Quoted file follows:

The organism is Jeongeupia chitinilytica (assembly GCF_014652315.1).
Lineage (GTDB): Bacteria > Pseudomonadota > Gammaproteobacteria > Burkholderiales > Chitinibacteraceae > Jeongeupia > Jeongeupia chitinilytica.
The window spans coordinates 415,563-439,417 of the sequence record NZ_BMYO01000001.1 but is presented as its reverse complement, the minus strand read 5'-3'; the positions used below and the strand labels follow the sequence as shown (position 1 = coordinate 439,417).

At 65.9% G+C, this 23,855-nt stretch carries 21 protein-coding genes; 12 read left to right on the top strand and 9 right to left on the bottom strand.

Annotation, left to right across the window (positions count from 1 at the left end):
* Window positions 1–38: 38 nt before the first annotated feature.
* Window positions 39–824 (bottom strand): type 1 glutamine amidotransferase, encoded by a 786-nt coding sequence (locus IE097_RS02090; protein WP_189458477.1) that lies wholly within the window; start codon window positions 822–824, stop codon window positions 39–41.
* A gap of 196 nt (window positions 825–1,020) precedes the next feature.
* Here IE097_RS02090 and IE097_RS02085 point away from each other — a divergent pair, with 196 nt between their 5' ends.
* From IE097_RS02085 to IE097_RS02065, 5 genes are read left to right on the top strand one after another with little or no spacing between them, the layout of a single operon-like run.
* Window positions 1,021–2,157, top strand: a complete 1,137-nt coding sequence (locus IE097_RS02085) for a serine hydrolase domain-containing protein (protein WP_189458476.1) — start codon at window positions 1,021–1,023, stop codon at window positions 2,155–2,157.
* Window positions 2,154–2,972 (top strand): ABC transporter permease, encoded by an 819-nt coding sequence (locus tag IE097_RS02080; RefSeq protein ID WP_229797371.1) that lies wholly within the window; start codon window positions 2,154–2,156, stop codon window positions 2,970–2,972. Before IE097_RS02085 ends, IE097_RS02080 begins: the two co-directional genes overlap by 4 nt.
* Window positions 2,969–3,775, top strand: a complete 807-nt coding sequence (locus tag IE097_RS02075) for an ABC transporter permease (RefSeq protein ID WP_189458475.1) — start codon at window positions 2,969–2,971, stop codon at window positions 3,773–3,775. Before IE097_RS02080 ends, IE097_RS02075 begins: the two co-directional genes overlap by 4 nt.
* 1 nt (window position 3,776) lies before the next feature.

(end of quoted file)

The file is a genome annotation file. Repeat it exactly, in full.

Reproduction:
The organism is Jeongeupia chitinilytica (assembly GCF_014652315.1).
Lineage (GTDB): Bacteria > Pseudomonadota > Gammaproteobacteria > Burkholderiales > Chitinibacteraceae > Jeongeupia > Jeongeupia chitinilytica.
The window spans coordinates 415,563-439,417 of the sequence record NZ_BMYO01000001.1 but is presented as its reverse complement, the minus strand read 5'-3'; the positions used below and the strand labels follow the sequence as shown (position 1 = coordinate 439,417).

At 65.9% G+C, this 23,855-nt stretch carries 21 protein-coding genes; 12 read left to right on the top strand and 9 right to left on the bottom strand.

Annotation, left to right across the window (positions count from 1 at the left end):
* Window positions 1–38: 38 nt before the first annotated feature.
* Window positions 39–824 (bottom strand): type 1 glutamine amidotransferase, encoded by a 786-nt coding sequence (locus IE097_RS02090; protein WP_189458477.1) that lies wholly within the window; start codon window positions 822–824, stop codon window positions 39–41.
* A gap of 196 nt (window positions 825–1,020) precedes the next feature.
* Here IE097_RS02090 and IE097_RS02085 point away from each other — a divergent pair, with 196 nt between their 5' ends.
* From IE097_RS02085 to IE097_RS02065, 5 genes are read left to right on the top strand one after another with little or no spacing between them, the layout of a single operon-like run.
* Window positions 1,021–2,157, top strand: a complete 1,137-nt coding sequence (locus IE097_RS02085) for a serine hydrolase domain-containing protein (protein WP_189458476.1) — start codon at window positions 1,021–1,023, stop codon at window positions 2,155–2,157.
* Window positions 2,154–2,972 (top strand): ABC transporter permease, encoded by an 819-nt coding sequence (locus tag IE097_RS02080; RefSeq protein ID WP_229797371.1) that lies wholly within the window; start codon window positions 2,154–2,156, stop codon window positions 2,970–2,972. Before IE097_RS02085 ends, IE097_RS02080 begins: the two co-directional genes overlap by 4 nt.
* Window positions 2,969–3,775, top strand: a complete 807-nt coding sequence (locus tag IE097_RS02075) for an ABC transporter permease (RefSeq protein ID WP_189458475.1) — start codon at window positions 2,969–2,971, stop codon at window positions 3,773–3,775. Before IE097_RS02080 ends, IE097_RS02075 begins: the two co-directional genes overlap by 4 nt.
* 1 nt (window position 3,776) lies before the next feature.